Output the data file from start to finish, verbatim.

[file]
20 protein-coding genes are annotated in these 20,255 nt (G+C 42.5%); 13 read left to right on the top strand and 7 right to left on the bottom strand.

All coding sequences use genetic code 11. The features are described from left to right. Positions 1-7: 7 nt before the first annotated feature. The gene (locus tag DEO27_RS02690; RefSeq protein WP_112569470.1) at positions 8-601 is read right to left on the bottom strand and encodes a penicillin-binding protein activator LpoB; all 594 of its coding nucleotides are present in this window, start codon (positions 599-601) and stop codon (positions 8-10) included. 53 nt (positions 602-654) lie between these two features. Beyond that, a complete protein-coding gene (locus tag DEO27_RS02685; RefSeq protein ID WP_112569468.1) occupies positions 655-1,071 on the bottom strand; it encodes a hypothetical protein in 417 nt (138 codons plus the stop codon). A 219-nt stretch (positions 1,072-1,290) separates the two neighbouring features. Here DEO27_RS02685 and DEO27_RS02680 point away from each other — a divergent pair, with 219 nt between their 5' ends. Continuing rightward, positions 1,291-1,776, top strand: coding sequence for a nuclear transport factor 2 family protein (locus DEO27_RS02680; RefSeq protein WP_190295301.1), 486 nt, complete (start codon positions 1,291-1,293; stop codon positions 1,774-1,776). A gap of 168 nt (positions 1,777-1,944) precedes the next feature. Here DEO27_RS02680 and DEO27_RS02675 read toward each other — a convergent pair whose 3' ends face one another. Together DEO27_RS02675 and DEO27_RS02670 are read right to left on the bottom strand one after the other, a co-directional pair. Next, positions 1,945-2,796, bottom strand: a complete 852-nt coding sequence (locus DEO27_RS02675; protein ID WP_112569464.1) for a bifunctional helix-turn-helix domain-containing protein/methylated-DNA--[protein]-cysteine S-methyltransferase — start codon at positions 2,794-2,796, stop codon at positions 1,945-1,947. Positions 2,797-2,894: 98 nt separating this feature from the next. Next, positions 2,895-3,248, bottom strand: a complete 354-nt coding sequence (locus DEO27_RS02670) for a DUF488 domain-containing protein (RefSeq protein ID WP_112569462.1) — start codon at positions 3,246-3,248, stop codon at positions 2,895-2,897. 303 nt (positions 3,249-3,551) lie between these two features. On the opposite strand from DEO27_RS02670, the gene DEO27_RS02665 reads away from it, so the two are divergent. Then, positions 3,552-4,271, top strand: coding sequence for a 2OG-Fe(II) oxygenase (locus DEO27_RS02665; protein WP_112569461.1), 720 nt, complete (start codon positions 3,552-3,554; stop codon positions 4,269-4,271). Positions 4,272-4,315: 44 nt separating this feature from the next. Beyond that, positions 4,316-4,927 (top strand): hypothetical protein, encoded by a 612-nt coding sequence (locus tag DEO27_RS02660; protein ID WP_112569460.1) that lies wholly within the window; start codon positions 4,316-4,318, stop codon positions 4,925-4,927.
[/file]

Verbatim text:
20 protein-coding genes are annotated in these 20,255 nt (G+C 42.5%); 13 read left to right on the top strand and 7 right to left on the bottom strand.

All coding sequences use genetic code 11. The features are described from left to right. Positions 1-7: 7 nt before the first annotated feature. The gene (locus tag DEO27_RS02690; RefSeq protein WP_112569470.1) at positions 8-601 is read right to left on the bottom strand and encodes a penicillin-binding protein activator LpoB; all 594 of its coding nucleotides are present in this window, start codon (positions 599-601) and stop codon (positions 8-10) included. 53 nt (positions 602-654) lie between these two features. Beyond that, a complete protein-coding gene (locus tag DEO27_RS02685; RefSeq protein ID WP_112569468.1) occupies positions 655-1,071 on the bottom strand; it encodes a hypothetical protein in 417 nt (138 codons plus the stop codon). A 219-nt stretch (positions 1,072-1,290) separates the two neighbouring features. Here DEO27_RS02685 and DEO27_RS02680 point away from each other — a divergent pair, with 219 nt between their 5' ends. Continuing rightward, positions 1,291-1,776, top strand: coding sequence for a nuclear transport factor 2 family protein (locus DEO27_RS02680; RefSeq protein WP_190295301.1), 486 nt, complete (start codon positions 1,291-1,293; stop codon positions 1,774-1,776). A gap of 168 nt (positions 1,777-1,944) precedes the next feature. Here DEO27_RS02680 and DEO27_RS02675 read toward each other — a convergent pair whose 3' ends face one another. Together DEO27_RS02675 and DEO27_RS02670 are read right to left on the bottom strand one after the other, a co-directional pair. Next, positions 1,945-2,796, bottom strand: a complete 852-nt coding sequence (locus DEO27_RS02675; protein ID WP_112569464.1) for a bifunctional helix-turn-helix domain-containing protein/methylated-DNA--[protein]-cysteine S-methyltransferase — start codon at positions 2,794-2,796, stop codon at positions 1,945-1,947. Positions 2,797-2,894: 98 nt separating this feature from the next. Next, positions 2,895-3,248, bottom strand: a complete 354-nt coding sequence (locus DEO27_RS02670) for a DUF488 domain-containing protein (RefSeq protein ID WP_112569462.1) — start codon at positions 3,246-3,248, stop codon at positions 2,895-2,897. 303 nt (positions 3,249-3,551) lie between these two features. On the opposite strand from DEO27_RS02670, the gene DEO27_RS02665 reads away from it, so the two are divergent. Then, positions 3,552-4,271, top strand: coding sequence for a 2OG-Fe(II) oxygenase (locus DEO27_RS02665; protein WP_112569461.1), 720 nt, complete (start codon positions 3,552-3,554; stop codon positions 4,269-4,271). Positions 4,272-4,315: 44 nt separating this feature from the next. Beyond that, positions 4,316-4,927 (top strand): hypothetical protein, encoded by a 612-nt coding sequence (locus tag DEO27_RS02660; protein ID WP_112569460.1) that lies wholly within the window; start codon positions 4,316-4,318, stop codon positions 4,925-4,927.